VANCOUVER – Hockey is not brain surgery, but Jake Virtanen probably feels like it is.
Do you know how long it takes to become a brain surgeon? Four years for an undergrad degree at university, then four years of medical school, then another six or eight years of residency. And only then, in your early 30s, are you fully qualified to operate and repay your student and BMW loans.
Hockey players don’t have that long, even if their luxury rides come with their first signing bonus. Most players don’t survive in the National Hockey League into their 30s. Virtanen, the 21-year-old Vancouver Canucks winger, is only in his second year at the University of Travis Green.
The Education of Jake is not a summer course. The sixth-overall draft pick from 2014, who spent nearly all of last year getting lectured by Green at the American Hockey League level, has made significant progress under his coach this season.
If you ranked Virtanen’s 130 NHL games over parts of three seasons, seven or eight of his 10 best have probably come in the last two months.
Yet, it was only about four weeks ago that Virtanen was back yet again in the principal’s office at Rogers Arena.
“He was sitting in the same chair you are,” Green says, behind his desk in the head coach’s office. “It wasn’t long ago Jake and I sat in here and I spelled it out for him. Like, ‘You’ve got to start getting it. We can’t keep having the same conversations.’
“When he first got here, I think he took it for granted that it wasn’t a matter of ‘if’ he was going to be an NHL player, but ‘when.’ But I felt like there was going to come a time where he would realize he might not make it. And that would be the time we were going to be able to gain some ground.”
The organization has made his development a priority. There is too much riding on Virtanen to allow him to be a draft bust.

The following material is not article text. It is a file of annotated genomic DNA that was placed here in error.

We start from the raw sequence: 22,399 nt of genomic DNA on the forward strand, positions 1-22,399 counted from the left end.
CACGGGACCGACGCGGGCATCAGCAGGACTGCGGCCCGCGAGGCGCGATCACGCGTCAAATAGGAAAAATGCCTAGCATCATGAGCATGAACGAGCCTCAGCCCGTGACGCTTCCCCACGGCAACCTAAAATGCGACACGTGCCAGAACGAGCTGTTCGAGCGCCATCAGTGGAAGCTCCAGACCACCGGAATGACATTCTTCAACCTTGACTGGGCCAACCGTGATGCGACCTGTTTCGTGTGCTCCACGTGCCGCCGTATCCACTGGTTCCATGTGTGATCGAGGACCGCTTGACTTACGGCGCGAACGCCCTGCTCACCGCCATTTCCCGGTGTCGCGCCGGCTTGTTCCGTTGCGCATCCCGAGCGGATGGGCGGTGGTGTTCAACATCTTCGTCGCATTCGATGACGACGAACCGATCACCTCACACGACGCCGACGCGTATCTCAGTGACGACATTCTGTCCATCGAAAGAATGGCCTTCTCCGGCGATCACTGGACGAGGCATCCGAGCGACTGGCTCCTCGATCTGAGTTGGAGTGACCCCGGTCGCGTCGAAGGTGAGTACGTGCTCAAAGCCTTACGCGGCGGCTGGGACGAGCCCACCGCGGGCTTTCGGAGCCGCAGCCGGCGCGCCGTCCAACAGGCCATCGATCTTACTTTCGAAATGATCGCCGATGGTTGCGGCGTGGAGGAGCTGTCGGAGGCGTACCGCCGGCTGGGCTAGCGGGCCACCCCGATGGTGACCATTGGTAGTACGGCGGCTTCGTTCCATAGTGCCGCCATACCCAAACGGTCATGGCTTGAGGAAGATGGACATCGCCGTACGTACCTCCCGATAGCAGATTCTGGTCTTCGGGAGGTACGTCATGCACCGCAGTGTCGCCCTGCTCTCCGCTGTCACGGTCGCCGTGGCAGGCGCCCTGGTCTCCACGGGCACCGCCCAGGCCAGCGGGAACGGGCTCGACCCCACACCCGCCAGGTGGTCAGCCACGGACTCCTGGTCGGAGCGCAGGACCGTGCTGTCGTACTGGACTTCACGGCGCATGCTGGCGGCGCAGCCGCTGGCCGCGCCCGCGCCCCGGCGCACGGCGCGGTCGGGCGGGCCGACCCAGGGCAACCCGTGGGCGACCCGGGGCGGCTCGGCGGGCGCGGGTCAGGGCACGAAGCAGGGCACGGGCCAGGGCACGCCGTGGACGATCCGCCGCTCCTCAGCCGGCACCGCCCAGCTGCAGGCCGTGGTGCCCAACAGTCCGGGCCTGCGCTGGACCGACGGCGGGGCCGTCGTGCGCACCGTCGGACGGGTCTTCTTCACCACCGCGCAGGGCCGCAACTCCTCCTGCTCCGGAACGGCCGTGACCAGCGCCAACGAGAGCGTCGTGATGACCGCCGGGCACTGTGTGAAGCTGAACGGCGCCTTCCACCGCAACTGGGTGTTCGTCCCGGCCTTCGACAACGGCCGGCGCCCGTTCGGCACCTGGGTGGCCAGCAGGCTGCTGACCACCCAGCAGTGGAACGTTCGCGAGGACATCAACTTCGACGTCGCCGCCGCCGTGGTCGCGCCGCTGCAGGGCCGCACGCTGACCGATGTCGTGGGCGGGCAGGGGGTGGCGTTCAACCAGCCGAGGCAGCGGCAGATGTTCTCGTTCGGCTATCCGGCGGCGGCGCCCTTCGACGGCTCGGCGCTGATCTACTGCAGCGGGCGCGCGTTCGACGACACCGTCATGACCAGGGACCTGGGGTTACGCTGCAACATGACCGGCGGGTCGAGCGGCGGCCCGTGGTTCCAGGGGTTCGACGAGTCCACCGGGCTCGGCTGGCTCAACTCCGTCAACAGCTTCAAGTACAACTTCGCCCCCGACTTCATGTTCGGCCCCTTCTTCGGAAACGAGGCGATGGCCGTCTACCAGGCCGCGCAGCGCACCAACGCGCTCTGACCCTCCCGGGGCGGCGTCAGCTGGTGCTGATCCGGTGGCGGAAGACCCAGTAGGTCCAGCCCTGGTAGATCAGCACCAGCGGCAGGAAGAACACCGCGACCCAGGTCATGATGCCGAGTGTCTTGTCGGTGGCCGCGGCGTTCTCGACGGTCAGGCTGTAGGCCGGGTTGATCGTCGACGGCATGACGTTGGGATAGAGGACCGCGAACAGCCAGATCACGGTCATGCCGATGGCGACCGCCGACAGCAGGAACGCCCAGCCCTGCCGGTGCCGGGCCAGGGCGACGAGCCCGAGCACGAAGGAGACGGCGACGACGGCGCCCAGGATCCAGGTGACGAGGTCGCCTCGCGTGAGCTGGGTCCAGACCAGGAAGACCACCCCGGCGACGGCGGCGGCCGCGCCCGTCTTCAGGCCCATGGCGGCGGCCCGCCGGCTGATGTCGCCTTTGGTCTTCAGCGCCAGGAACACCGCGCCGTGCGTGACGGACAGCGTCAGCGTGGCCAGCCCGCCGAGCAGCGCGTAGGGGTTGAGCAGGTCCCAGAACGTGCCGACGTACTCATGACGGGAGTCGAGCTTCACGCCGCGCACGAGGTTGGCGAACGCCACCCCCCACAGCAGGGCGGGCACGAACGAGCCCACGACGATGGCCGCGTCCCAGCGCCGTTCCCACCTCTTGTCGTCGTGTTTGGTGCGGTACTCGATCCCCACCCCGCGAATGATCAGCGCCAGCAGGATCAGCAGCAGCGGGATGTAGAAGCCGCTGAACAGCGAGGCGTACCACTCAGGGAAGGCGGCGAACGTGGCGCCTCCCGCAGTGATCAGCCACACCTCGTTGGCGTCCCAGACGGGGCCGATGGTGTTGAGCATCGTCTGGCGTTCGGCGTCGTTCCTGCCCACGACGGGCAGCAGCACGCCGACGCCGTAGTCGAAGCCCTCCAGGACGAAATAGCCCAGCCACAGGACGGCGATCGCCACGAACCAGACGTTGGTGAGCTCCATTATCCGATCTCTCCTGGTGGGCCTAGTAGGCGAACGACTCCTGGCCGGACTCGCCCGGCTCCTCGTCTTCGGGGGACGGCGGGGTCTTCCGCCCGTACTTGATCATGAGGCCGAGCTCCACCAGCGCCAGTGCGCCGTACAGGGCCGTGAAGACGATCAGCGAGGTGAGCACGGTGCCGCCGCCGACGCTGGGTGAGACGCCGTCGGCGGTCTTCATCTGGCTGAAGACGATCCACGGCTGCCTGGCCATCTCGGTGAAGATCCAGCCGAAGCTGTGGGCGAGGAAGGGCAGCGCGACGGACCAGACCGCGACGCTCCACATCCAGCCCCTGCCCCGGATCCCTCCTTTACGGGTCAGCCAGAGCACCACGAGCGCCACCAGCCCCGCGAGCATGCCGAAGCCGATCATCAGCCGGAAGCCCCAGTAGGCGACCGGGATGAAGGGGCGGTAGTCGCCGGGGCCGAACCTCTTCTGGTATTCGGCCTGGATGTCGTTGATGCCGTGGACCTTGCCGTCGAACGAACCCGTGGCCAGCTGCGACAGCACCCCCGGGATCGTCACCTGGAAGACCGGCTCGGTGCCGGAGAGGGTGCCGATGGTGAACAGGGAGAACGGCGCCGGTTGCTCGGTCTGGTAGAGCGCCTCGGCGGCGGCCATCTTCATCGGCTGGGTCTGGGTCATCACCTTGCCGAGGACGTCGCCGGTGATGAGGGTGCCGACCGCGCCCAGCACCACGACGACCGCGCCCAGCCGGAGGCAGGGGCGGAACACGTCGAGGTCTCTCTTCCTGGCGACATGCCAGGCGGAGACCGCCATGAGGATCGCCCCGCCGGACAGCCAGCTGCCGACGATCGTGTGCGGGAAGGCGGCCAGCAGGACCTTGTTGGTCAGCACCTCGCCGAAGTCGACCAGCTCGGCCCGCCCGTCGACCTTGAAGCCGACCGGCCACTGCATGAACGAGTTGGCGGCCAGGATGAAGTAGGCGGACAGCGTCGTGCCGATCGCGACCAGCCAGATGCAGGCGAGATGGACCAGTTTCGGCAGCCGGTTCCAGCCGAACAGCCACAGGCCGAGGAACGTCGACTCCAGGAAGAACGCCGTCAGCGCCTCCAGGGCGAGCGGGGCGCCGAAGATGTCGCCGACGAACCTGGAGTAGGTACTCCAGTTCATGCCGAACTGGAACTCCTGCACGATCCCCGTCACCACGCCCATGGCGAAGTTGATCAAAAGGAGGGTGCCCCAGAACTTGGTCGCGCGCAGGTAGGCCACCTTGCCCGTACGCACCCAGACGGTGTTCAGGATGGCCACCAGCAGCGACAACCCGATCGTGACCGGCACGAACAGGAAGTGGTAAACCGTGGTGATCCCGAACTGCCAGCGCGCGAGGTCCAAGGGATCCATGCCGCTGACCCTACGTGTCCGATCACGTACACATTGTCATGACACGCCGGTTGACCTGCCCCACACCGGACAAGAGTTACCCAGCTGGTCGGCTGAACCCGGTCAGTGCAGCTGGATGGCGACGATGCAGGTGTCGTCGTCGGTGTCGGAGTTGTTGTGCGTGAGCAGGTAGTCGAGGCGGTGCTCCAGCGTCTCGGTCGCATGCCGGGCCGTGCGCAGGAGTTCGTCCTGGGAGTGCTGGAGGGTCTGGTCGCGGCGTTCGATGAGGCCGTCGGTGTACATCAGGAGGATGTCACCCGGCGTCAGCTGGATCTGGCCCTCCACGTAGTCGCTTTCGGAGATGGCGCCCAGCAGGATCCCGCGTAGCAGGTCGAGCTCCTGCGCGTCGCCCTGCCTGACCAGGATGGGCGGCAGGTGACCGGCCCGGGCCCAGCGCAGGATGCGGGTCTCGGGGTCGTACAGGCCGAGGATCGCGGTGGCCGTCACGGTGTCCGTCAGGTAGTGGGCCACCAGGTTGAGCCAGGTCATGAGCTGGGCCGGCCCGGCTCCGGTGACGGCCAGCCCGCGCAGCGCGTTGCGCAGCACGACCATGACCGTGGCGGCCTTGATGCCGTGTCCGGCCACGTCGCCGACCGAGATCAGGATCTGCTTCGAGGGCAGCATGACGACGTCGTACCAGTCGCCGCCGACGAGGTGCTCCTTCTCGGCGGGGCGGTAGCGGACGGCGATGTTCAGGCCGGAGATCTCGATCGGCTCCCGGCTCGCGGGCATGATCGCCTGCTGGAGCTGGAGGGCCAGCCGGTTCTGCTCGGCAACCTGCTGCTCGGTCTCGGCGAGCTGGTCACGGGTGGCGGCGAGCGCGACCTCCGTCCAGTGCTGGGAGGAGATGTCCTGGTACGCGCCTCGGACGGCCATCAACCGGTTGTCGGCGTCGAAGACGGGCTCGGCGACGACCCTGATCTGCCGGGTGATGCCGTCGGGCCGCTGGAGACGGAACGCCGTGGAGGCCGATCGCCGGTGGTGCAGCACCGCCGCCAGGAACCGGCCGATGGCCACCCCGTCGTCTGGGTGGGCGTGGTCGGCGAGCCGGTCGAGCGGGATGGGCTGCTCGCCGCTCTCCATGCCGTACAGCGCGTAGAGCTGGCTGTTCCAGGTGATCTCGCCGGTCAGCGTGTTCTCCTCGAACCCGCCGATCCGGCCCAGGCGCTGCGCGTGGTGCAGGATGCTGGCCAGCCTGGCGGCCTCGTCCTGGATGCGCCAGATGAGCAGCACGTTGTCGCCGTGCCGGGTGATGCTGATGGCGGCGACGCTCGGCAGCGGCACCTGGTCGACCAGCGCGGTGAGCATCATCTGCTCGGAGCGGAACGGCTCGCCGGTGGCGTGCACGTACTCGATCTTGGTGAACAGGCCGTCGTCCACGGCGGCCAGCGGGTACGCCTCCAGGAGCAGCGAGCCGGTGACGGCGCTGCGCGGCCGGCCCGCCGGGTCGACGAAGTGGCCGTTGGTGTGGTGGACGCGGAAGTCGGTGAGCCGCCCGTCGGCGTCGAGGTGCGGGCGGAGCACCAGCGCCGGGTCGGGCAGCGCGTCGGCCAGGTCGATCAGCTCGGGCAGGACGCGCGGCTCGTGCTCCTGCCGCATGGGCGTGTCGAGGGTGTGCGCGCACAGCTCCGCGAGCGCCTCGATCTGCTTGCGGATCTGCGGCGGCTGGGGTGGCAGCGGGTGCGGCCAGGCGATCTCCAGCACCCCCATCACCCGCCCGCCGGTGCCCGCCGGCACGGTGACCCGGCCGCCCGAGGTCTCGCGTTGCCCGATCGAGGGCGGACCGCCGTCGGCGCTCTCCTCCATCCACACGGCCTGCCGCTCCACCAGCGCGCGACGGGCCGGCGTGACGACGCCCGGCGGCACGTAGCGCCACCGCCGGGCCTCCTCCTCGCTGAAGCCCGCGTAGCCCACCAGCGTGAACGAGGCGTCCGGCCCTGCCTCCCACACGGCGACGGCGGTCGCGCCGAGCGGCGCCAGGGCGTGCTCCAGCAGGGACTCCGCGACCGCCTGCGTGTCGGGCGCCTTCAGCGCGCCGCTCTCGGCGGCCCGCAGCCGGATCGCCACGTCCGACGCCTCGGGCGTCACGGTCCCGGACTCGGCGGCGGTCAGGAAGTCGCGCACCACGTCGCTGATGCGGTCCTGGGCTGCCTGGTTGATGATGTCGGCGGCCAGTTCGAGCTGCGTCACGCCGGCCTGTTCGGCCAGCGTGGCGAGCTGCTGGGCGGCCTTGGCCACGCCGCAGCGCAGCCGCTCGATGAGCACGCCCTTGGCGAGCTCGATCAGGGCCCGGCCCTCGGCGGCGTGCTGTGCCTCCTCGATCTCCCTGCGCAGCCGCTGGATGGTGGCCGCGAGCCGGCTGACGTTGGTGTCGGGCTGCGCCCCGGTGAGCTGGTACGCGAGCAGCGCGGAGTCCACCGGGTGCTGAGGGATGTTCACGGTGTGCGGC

He may not become a 30-goal scorer or top-six forward, but he sure as heck is going to play somewhere in the lineup if the Canucks can do anything about it.
Virtanen never should have played for the Canucks as a 19-year-old. He wasn’t ready to be a pro and the 2015-16 season was a wasted development year.
Last season, when Nylander and Ehlers and Dylan Larkin and David Pastrnak were starting to make an impact in the NHL, Virtanen was sent after 10 ineffective games to the Utica Comets. The hope was he might dominate at the AHL level. Instead, he had nine goals and 19 points in 65 games and spent nearly as much time in the coach’s office as Green did.
“It was a lot of time with Greener,” Virtanen says. “After practice, he’d bring me in and ask: ‘How do you think you practised?’ And I’d be like, ‘I don’t know, I think I practised good.’ He’d say: ‘Yeah, you skated well, but you’ve got to be doing this or that.’ He’d tell me I’ve got to be the last guy out sometimes, doing extra, or be the first guy out, doing extra. It was every other day, every second day.”
Promoted from Utica before this season to replace Canucks coach Willie Desjardins, Green says not all of his meetings with Virtanen were to reprimand him. But once every month or two there would be a come-to-Jesus meeting where Green demanded clarity and understanding from Virtanen.
“Everyone is a priority; I wouldn’t say Jake was special,” Green says. “But, in saying that, there are players who need more work than others. When you get a player like Jake down in the minors and he’s got lots of potential … I felt like part of how we were going to get to him was making him understand what it takes to be an NHL player.
“He can be effective in ways that other players can’t. It doesn’t have to be goal-scoring. When you can bring something to the rink where you don’t have to score, man, you’re way ahead of a lot of guys. You can affect the game in ways other players can’t. That’s his biggest advantage.”
Virtanen appears to have had a breakthrough in 2018. He still isn’t scoring much – eight goals in 65 games — and just had a quiet road trip as the Canucks were shut out in Phoenix, Los Angeles and Anaheim.
But before that, the winger was making himself noticeable every night. Virtanen was playing with purpose, using his powerful stride to get directly to the net and make a timely hits. His shot selection was better. And he didn’t turn away when opponents wanted to engage him. He played with, yes, a swagger.
Green saw it, too.
“I feel like I’m getting that back,” Virtanen says. “I had it in junior big time (with the Calgary Hitmen). I wouldn’t really take anything from anyone. I just want to be a guy who when teams come in and when their D is going back for the puck, they know I’m coming and they don’t want to get hit.
“I’m trying to build that confidence now that I can bring it into next year. I’d love it if Greener could tell these young guys coming in: ‘Watch Jake, watch how hard he works.’”
On a scale of one to 10 – one being a naive rookie, 10 a polished, self-starting professional – Green says Virtanen was about a two when he arrived in Utica last fall and left the AHL as a four. Asked what Virtanen is now, Green thinks about it a long time and says “probably a six.”
The education continues.